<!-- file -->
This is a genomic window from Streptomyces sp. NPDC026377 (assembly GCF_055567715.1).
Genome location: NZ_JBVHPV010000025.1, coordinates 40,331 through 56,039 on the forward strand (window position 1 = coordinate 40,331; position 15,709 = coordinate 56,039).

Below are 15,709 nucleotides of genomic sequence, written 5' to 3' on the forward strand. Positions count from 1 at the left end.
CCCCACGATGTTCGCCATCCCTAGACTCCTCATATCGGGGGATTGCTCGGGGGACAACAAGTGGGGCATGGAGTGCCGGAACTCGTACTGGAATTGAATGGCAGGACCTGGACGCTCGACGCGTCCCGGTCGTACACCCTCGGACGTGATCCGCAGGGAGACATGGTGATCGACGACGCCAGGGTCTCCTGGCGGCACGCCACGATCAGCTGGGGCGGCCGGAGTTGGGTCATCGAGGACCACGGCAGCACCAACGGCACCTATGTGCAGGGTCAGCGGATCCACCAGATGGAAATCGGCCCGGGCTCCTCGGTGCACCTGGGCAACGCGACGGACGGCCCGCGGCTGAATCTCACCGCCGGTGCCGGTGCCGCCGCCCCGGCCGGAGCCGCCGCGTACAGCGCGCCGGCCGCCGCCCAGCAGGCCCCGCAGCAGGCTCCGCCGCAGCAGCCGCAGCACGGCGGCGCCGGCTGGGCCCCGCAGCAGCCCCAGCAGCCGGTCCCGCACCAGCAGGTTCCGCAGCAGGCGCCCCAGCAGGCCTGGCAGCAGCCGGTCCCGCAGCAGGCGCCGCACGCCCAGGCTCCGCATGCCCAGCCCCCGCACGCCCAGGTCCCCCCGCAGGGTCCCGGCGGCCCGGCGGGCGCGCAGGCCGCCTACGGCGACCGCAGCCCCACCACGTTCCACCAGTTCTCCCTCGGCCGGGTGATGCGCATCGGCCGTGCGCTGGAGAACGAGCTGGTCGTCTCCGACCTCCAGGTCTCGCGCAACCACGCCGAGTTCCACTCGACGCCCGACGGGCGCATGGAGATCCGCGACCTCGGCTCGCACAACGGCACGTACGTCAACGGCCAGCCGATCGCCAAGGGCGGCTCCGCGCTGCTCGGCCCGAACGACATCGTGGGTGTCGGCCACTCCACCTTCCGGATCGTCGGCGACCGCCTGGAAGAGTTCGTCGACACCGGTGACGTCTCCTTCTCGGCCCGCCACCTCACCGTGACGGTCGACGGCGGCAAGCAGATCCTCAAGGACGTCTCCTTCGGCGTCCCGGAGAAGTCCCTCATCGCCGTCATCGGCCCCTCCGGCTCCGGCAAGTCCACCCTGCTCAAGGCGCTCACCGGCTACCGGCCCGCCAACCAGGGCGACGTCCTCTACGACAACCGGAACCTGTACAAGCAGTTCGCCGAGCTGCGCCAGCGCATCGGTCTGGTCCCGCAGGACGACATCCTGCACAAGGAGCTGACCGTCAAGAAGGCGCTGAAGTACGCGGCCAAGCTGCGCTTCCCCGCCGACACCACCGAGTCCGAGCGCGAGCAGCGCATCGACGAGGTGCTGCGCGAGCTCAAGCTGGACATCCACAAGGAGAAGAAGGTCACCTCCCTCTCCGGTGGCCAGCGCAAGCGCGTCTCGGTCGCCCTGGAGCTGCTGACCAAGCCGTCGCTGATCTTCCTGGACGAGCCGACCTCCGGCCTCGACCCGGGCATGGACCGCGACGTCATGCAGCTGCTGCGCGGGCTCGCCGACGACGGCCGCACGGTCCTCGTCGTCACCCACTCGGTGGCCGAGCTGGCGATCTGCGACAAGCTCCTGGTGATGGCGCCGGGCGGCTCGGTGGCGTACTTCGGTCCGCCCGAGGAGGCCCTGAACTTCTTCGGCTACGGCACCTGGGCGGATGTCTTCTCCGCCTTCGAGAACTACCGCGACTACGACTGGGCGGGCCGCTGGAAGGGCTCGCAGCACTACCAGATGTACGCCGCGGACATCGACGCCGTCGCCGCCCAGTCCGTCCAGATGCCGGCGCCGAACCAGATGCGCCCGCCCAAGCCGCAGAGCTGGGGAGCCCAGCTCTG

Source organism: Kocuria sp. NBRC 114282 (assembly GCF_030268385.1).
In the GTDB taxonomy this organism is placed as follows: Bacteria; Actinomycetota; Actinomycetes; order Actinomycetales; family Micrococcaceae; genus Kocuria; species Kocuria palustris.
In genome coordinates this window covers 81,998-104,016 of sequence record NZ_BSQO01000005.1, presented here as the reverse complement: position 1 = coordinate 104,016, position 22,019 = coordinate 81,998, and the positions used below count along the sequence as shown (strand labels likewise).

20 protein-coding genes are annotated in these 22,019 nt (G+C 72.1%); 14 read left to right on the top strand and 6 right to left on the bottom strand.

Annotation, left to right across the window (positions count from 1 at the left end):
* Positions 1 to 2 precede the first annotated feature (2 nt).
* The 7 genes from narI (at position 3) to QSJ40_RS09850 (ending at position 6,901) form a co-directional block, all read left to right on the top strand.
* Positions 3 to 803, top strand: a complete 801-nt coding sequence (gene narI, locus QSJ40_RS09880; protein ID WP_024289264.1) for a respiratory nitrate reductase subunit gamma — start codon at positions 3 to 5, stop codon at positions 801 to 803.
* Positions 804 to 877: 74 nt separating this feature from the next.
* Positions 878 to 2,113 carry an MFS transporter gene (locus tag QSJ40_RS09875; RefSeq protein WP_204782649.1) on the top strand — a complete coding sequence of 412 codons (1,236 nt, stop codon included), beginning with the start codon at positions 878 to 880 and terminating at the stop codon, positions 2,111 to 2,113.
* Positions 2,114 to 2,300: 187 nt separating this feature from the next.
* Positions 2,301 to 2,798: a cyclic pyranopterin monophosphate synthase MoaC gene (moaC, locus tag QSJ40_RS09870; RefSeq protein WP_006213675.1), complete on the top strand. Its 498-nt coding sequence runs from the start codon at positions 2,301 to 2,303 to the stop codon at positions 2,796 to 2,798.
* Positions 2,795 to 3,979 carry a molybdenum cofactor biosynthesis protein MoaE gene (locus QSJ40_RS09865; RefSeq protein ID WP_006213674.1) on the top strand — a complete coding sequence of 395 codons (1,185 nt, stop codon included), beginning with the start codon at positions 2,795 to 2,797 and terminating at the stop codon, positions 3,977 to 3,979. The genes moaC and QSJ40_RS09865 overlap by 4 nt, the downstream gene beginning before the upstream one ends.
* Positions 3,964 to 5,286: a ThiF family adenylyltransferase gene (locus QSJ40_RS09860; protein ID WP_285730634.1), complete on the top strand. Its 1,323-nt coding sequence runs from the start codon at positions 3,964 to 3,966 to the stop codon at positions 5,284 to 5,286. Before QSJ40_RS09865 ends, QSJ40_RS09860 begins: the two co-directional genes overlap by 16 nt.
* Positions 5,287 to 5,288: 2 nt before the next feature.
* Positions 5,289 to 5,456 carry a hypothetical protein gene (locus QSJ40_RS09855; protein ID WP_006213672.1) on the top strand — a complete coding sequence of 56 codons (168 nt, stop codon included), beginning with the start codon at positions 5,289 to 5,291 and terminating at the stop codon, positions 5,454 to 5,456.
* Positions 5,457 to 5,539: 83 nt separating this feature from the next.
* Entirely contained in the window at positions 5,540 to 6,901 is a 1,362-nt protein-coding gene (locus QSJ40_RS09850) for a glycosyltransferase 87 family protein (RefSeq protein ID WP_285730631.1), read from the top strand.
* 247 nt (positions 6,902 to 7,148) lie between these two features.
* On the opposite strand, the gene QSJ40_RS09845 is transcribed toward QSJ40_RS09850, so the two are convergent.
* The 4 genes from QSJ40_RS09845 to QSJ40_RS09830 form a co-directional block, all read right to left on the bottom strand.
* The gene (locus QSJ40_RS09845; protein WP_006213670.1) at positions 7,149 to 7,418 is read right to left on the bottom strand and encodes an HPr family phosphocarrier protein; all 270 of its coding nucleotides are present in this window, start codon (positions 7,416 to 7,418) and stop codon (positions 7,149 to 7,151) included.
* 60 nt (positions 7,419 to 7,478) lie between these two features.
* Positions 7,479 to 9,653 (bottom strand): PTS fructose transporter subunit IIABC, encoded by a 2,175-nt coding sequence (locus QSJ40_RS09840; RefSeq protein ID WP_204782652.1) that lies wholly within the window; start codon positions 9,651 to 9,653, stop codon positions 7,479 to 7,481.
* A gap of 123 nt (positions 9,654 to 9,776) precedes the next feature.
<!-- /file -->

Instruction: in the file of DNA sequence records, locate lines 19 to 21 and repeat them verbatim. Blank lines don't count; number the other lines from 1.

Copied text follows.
* Positions 5,287 to 5,288: 2 nt before the next feature.
* Positions 5,289 to 5,456 carry a hypothetical protein gene (locus QSJ40_RS09855; protein ID WP_006213672.1) on the top strand — a complete coding sequence of 56 codons (168 nt, stop codon included), beginning with the start codon at positions 5,289 to 5,291 and terminating at the stop codon, positions 5,454 to 5,456.
* Positions 5,457 to 5,539: 83 nt separating this feature from the next.